But what if everything we think we know about fighting influenza is wrong? What if flu vaccines do not protect people from dying–particularly the elderly, who account for 90 percent of deaths from seasonal flu? And what if the expensive antiviral drugs that the government has stockpiled over the past few years also have little, if any, power to reduce the number of people who die or are hospitalized? The U.S. government–with the support of leaders in the public-health and medical communities–has put its faith in the power of vaccines and antiviral drugs to limit the spread and lethality of swine flu. Other plans to contain the pandemic seem anemic by comparison. Yet some top flu researchers are deeply skeptical of both flu vaccines and antivirals. Like the engineers who warned for years about the levees of New Orleans, these experts caution that our defenses may be flawed, and quite possibly useless against a truly lethal flu. And that unless we are willing to ask fundamental questions about the science behind flu vaccines and antiviral drugs, we could find ourselves, in a bad epidemic, as helpless as the citizens of New Orleans during Hurricane Katrina.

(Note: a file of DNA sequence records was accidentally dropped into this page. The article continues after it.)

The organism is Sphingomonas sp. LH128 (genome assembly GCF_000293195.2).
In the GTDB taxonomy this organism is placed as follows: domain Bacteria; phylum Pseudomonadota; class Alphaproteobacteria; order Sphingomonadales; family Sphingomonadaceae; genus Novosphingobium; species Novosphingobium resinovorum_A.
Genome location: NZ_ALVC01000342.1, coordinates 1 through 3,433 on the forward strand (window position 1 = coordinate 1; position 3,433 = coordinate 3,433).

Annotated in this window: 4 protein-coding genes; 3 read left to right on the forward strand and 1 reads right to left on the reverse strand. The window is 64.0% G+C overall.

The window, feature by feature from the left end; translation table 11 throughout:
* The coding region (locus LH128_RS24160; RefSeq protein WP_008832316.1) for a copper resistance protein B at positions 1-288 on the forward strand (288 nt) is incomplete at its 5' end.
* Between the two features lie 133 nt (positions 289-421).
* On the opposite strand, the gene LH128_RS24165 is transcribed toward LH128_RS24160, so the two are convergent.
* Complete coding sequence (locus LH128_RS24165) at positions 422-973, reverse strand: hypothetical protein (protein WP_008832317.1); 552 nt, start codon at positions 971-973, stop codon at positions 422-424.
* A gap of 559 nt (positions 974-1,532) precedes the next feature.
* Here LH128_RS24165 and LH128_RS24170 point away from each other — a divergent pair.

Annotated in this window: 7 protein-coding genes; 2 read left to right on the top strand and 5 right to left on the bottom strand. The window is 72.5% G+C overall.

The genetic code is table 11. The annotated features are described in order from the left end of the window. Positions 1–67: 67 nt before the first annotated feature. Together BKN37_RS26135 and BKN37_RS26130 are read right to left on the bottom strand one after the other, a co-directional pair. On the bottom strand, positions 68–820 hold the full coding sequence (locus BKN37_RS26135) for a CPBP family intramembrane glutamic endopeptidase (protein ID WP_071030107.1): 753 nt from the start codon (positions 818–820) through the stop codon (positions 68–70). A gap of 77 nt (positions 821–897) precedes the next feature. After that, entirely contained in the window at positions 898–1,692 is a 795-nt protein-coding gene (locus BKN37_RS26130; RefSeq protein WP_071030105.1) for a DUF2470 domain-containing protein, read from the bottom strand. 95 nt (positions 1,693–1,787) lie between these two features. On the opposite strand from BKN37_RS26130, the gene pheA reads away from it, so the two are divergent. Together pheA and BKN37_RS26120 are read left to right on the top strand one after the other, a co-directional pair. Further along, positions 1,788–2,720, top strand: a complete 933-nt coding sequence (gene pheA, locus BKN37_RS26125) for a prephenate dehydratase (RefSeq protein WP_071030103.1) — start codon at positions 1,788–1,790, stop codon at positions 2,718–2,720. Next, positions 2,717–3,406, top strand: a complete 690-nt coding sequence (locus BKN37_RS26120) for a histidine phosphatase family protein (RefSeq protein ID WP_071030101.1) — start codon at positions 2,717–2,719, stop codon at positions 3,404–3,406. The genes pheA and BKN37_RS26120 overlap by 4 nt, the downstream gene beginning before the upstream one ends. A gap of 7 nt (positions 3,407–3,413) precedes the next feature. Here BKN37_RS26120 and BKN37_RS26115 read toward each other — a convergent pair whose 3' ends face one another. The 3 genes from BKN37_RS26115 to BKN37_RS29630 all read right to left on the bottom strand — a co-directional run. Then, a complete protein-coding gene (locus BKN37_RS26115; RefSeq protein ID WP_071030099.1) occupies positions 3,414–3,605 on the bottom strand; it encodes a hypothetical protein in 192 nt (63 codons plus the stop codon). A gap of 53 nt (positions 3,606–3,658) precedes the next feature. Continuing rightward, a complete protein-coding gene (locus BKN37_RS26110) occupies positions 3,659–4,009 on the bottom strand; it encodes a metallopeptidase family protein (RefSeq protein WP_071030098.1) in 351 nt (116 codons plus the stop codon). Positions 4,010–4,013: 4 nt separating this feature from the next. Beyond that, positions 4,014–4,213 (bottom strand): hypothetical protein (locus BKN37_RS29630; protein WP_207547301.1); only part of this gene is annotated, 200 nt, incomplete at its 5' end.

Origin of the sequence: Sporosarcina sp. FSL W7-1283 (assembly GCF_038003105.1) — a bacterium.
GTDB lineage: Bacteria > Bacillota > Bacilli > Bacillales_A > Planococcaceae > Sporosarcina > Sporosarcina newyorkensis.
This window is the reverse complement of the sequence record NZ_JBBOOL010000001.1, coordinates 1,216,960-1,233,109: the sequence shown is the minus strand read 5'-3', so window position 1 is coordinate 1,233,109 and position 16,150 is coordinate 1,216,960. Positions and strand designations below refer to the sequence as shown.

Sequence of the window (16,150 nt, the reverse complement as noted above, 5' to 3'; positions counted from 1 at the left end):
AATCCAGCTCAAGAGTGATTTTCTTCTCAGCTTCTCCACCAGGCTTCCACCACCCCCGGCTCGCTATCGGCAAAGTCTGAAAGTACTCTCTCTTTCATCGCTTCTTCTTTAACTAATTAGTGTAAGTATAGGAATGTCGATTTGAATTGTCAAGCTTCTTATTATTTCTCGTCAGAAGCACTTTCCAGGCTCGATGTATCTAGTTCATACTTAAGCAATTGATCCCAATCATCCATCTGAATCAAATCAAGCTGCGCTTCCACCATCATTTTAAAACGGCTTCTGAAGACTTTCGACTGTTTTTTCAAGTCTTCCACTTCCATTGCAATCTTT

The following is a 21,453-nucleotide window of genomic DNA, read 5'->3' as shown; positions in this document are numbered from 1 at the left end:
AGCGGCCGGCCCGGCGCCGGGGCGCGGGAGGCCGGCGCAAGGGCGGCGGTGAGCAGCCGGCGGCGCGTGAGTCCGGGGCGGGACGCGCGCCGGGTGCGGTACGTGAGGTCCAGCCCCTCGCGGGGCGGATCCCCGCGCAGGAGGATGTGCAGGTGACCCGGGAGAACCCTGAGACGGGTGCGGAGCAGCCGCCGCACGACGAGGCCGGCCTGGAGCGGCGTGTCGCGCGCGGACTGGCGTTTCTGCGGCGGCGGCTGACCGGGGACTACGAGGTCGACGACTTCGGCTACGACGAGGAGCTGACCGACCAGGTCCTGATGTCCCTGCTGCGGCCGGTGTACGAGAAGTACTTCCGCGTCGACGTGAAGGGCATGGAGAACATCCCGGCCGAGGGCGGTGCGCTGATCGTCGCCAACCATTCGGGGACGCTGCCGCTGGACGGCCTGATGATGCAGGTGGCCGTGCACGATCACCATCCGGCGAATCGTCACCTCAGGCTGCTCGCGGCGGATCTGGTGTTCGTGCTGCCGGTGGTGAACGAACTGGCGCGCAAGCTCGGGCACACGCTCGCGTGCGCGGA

Journalists do so love that cliché, don’t they? It’s an irresistable hook, cliché or not. People love reading about issues that we thought to be true but–surprise! surprise!–turn out not to be true. It was also sheer genius to compare the issue vaccination for influenza to that of New Orleans before Hurricane Katrina. What a striking visual image of a city being leveled by flooding due to a hurricane because of neglect and the failure to listen to lone voices in the wilderness warning that the levees couldn’t hold against a major storm! I suppose I should be grateful that she didn’t also use images of engineers warning about the O-rings before the Challenger disaster. In any case, just Google the phrase “What if everything we think we know about is wrong?” (I left out the topic in order to pull in pretty much all topics.) As of Sunday afternoon, Google returned 90,700,000 hits on that search. Put the word “vaccine” after the word “about” and do the search, and guess what came up number one in a Google search? Well, at least as of Sunday in my location at the time I did the search, it was Shannon Brownlee’s Atlantic article. I sense serious Google optimizing going on. And, yes, I’m including that phrase in order to see if I can fire up some Google mojo for myself. Whether it works or not, who knows? Probably it won’t. But I think I’ve made my point. Framing an issue as arguing that conventional wisdom is wrong and highlighting a couple of “lone voices in the wilderness” warning, Cassandra-like, of impending disaster represent a time-honored journalistic trope, not to mention a story structure that goes back thousands of years to, well, Cassandra at least. Add a healthy dollop of “skepticism” about big pharma and the government, and you definitely have a winner. I can see why the editors of The Atlantic bit.